I am glad the 8-16 wasn't available when I was shopping for the ultrawide or I would have been sorely tempted. I went through the 10 vs 12 on the short end, and the shots I took inside the camera store with a constant left marker had notable coverage differences. I would have gotten the 8-16 out of ignorance and been very frustrated.

The 8-16 is probably great for true landscape - like the Grand Canyons. But throw in corners, angles, walls and trying to control perspective I'm getting nighmares. With the 10, it has been a significant learning experience. Trust me, you don't want to see some of my flops.
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Old May 17, 2010, 7:38 PM   #16
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We all have flops, when I first started out with low light shooting many many years back. There were some awful ones, but we all learn
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Old May 17, 2010, 9:47 PM   #17
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Thanks a lot for the reply tizeye, definitely looked into the D90, and would wait for the D90s (whatever it'll be called), if I knew when it was coming, but I know the T2i is here for the busy season. Same goes for waiting for the Canon 60D.

Quote:
The only problem is, the three sites I checked were all 'backordered' and it appears the sale ends 6/6...so can they deliver?The reason I was checking was the question about the Mack warranty coupled with the low price suggested gray market, but appears legit for Canon USA product and Canon USA warranty.
Local store, 2 left in stock, likely heading there in the morning, since no one has voiced serious drawbacks to the T2i in this thread, or the MANY reviews I've read. Obviously I'll check replies before I go. Price is about $70 lower than I've seen elsewhere, which surprised me too, but I verified that it's not import.

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Telephoto - rare that would use it in real estate photography, but potentially useful for other personal photography. At that price get it. About the only time would be lakefront or lake view property where you want to bring the lake in closer without the distracting intermediate landscape.
Don't do a ton of lakefront, so the telephoto would primarily be for personal use.

Quote:
Image stabalization is not that critical. Use a tripod. PERIOD!
Always use a tripod for real estate, but IS will be crucial chasing my 3.5 year old.

Quote:
While the photos you saw on the other thread were all available light, when using flash, on camera is OK, but off camera and multi flash is far superior. Don't know what the wireless flash capability of the Canon is.
Good call on the additional flash, will definitely look into it.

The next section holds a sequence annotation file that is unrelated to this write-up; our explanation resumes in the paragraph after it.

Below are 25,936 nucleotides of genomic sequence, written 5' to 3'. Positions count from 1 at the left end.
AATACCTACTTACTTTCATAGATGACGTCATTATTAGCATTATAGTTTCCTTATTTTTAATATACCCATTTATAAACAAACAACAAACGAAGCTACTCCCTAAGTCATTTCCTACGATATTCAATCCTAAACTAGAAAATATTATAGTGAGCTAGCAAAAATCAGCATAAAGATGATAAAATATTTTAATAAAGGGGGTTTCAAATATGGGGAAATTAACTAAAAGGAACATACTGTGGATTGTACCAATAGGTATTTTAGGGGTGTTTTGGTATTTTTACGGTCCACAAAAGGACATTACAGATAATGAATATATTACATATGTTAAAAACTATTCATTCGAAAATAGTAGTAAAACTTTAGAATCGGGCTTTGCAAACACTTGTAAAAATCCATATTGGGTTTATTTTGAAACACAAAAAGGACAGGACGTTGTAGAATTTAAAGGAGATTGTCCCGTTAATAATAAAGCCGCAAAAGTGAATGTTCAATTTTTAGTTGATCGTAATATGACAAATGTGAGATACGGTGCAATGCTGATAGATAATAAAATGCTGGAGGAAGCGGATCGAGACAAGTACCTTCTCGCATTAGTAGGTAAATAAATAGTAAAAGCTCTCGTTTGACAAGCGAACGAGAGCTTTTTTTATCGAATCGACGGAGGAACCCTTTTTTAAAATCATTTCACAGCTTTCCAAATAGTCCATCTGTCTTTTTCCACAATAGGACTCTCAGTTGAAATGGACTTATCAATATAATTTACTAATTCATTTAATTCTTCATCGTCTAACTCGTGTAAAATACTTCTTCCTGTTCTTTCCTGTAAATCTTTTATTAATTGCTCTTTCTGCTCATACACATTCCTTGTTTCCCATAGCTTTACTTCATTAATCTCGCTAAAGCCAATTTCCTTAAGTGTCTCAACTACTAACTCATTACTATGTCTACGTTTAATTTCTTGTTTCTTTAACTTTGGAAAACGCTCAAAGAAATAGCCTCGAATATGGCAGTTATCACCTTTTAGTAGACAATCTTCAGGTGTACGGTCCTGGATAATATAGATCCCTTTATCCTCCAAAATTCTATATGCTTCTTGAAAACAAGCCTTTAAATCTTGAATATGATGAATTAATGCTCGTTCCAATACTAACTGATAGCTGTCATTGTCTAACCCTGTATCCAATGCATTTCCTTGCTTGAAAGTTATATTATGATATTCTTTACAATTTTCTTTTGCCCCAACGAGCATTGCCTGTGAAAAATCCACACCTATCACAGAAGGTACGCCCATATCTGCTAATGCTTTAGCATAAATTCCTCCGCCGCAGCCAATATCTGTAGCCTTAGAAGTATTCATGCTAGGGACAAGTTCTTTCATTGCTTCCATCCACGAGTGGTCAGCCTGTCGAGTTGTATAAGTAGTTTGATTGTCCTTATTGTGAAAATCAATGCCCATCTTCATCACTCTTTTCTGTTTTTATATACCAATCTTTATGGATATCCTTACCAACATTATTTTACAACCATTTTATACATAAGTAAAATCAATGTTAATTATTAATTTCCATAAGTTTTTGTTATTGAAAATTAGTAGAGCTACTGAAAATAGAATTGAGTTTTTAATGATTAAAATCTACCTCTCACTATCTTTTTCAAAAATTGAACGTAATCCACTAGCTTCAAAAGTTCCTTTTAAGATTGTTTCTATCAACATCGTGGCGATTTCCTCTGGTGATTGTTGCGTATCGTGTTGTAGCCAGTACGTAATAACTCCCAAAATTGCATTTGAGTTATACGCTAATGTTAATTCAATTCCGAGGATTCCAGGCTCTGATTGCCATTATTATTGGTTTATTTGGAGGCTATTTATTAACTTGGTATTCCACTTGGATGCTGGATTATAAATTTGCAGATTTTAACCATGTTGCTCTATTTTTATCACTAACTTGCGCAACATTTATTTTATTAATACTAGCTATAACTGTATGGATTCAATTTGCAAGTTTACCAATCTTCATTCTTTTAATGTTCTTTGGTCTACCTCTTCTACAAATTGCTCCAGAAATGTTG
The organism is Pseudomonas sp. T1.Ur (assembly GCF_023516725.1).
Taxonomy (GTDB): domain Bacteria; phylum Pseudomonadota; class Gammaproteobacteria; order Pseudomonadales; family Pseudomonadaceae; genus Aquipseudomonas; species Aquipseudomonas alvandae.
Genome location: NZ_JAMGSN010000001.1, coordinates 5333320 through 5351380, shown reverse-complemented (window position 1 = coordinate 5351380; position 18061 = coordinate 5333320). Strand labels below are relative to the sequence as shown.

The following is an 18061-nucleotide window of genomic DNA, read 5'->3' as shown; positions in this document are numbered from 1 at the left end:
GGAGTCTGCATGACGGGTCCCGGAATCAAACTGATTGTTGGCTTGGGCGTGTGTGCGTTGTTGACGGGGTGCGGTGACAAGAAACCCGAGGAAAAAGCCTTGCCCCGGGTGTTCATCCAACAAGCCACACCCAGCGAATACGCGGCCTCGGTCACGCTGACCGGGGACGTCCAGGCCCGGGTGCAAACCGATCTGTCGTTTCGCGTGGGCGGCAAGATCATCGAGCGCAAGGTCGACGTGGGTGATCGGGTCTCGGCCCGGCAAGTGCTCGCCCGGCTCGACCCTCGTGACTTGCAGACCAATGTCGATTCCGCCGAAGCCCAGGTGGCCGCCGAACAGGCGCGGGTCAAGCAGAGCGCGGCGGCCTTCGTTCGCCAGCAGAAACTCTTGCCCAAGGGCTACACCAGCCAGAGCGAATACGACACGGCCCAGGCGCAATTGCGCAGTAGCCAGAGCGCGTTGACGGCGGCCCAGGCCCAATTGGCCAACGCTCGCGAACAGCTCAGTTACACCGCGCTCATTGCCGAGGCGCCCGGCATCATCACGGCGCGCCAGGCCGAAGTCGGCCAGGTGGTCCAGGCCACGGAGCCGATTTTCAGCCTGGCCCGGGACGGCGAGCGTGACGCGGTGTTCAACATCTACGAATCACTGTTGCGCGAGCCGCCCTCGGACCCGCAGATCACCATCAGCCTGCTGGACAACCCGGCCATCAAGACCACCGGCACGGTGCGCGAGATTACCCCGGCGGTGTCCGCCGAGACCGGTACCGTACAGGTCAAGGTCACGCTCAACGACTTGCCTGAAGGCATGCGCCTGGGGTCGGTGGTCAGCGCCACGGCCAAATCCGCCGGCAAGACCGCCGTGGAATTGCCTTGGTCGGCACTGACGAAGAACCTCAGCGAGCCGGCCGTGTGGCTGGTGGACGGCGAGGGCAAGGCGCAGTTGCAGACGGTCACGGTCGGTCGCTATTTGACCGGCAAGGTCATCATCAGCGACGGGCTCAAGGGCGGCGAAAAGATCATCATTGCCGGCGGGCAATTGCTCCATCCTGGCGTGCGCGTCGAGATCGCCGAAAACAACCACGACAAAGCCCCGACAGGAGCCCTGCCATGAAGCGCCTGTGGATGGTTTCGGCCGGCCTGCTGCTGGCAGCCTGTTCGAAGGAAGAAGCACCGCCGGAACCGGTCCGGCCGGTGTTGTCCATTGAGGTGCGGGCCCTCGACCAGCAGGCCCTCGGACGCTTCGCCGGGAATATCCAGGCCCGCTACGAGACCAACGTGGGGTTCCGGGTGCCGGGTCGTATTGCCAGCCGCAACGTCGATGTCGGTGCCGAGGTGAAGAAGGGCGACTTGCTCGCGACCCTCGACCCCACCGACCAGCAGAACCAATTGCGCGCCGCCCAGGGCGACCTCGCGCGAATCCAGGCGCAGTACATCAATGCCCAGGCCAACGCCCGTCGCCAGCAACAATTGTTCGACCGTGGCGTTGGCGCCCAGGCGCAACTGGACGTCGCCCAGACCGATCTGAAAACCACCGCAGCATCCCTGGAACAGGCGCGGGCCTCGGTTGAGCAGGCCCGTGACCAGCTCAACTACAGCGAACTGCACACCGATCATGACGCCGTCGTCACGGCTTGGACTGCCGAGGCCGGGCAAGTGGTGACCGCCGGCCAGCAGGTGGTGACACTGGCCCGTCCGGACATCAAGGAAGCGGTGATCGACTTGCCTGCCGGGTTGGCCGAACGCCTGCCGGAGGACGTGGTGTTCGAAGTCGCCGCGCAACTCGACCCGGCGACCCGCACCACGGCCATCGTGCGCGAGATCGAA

Quote:
The room coverage will be about the same as your SD880 which goes down to 28mm (equiv) but of course, the depth and detail plus low light handling will be far superior.
28mm is exactly why I went with the SD880, which is why the kit lens will suffice temporarily.

Quote:
Yes, the ultrawide angle opens a whole new world, but would defer that until you get to know the camera (and a closing or two). Canon's 10-22 is excellent (and probably better than Nikon's 10-24) but I am perfectly happy with Sigma's 10-20 f4-5.6 (not the newer constant aperature f3.5) and roughly half the price of Canon/Nikon. Some will suggest the Tokina 11-16 f2.8 which is an excellent lens, I ruled it out due to the range and am glad I did.
Interesting info from everyone about the lens choices, all of which I've been researching. I guess I'm hesitant to go with something other than Canon, due to some reviews I've read where Sigma/Tokina users have said, "spend the extra money on the Canon". On the flip side, only a couple Canon users have said, "save the money and go with the...". I'm big on paying for quality.

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I get Virtual Tours for free (Prudential has a corporate arrangement) and found that stitching ultrawide frames is problematic and usually shoot them around 18-20mm.
Pardon? Your brokerage, or PREA? Been with Prudential for 7 years, but didn't know about a corporate agreement. I've been paying for my own for the past 4 years.

Quote:
The other reason I suggested holding off the ultrawide purchase until after learning the camera, is that it is a very difficult lens to master.
I'm a quick learner, which will hopefully apply in this situation of switching to SLR.

Quote:
Also, If you don't have post processing software, watch the sales for Paint Shop Pro x3 (got mine for Best Buy for $49) or Adobe Photoshop Elements
Photoshop user for the past decade or so.

Quote:
FREE PROGRAM! I just downloaded "Handbrake" which is freeware. Movies are HUGE and this will downsize movies (while retaining the original) for web and ipod.
Already use handbrake for other stuff, but also have Adobe Premiere Elements in the arsenal.

Quote:
Above is 2 of the three things I discuss in a seminar I give to Realtors - cameras and software. The last I call "You". What is the story you want to tell about that property. Photography is the medium - tell the story. It is also where we look at trashy MLS photos and ask what was their story.
Awesome info, and I see AWFUL MLS photos everyday. Mine are good now, looking for them to be great.

Thanks again for the info, and keep it comin'!

Last edited by ckeegan; May 17, 2010 at 9:54 PM.
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Old May 17, 2010, 9:52 PM   #18
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The T2i is a very good cameras, the little difference that Tcav and I debated about will not make much of a difference base on what tizeye have inform you of.
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Old May 17, 2010, 9:54 PM   #19
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PS,

The d90 was tipa's advance camera of year in 2009, the T2i is tipa's advance camera of the year in 2010. If you get it, you are getting a heck of a good camera.
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Old May 18, 2010, 5:41 AM   #20
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The T2i is a very good cameras, the little difference that Tcav and I debated about will not make much of a difference base on what tizeye have inform you of.
If stabilization, video, and wide angles are important to you, Pentax is the best choice, and nothing tizeye has said changes that.